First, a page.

2014-05-08 09:30:39 PM

gingerjet: shut_it_down: Apple thrives where it enters the market first and dictates the norms of the category.  They did it with the iPod, the iPhone, and the iPad.

Wut? ... Apple wasn't first with an MP3 player, a smart phone, or a tablet.


They were the first to perfect those products and actually make them desirable to consumers.
 
2014-05-08 09:48:43 PM

haemaker: GreenAdder: That's an unfair comparison. "Chinese Democracy" was eventually released.

Duke Nukem Forever.... oh wait, that did too.

We need new vaporware!


Don't worry, Half-Life 3 is here for you.
 
2014-05-08 09:52:26 PM

BizarreMan: Endive Wombat: IMHO, the HDTV market at this point is too commoditized for it to make sense for Apple to deploy a smart HDTV.  I just do not see what they can bring to the market that other TV manufacturers, game consoles, and small streaming devices, including their own "Apple TV" can do...other than perhaps a pretty package...???  Unified functionality is not a selling feature to me.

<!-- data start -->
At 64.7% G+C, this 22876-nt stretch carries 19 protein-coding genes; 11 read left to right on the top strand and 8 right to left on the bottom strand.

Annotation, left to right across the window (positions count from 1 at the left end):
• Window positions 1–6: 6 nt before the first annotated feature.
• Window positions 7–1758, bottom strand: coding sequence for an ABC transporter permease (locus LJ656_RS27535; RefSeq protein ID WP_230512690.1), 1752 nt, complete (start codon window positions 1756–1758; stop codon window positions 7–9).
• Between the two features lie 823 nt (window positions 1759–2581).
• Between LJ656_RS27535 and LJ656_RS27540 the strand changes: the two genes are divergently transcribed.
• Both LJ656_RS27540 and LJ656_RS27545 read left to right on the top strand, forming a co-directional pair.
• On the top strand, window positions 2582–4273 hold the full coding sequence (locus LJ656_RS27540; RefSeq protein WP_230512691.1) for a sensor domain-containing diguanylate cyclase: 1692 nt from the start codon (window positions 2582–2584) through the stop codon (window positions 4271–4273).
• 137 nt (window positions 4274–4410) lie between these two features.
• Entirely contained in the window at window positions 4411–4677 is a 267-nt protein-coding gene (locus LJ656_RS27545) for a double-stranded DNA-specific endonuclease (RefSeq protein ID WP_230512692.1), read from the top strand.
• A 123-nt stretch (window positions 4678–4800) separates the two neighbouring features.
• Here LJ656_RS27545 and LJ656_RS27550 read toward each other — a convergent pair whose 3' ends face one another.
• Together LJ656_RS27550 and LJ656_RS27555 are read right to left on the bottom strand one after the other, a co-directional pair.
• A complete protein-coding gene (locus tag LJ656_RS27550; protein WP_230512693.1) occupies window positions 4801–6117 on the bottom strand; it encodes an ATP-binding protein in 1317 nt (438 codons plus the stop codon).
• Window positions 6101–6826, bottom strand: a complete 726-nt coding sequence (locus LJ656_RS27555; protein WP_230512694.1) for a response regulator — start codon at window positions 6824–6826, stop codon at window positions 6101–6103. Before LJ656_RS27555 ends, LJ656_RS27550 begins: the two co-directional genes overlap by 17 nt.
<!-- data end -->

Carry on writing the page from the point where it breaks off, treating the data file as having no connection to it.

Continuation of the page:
Personally I see no compelling reason for an Apple HDTV.  Furthermore, I really hate the fact that it is impossible to buy a simple HD screen with no speakers, ZERO smart features, and nothing but a power cord and multiple HDMI inputs.  I (and I'm not alone) have invested a lot in my home entertainment system, and have multiple devices with multiple redundant applications (Apple TV/Roku, XBox/PlayStation, BluRay, etc).

A "fully loaded Smart, Feature Rich TV" does nothing for me other than cost more for features and functionality I do not need or want.

Finally, I find the idea of packaging all those features into one cohesive unit is concerning to me as if something goes bad on the separate board that runs the smart features dies, suddenly I may not be able to switch inputs or some other nonsense.

Feel free to oppose my opinion...

\I did not read the article in its entirety

Amen.

Sound comes out of the surround system.  The first thing I do is turn off the internal speakers because they SUCK.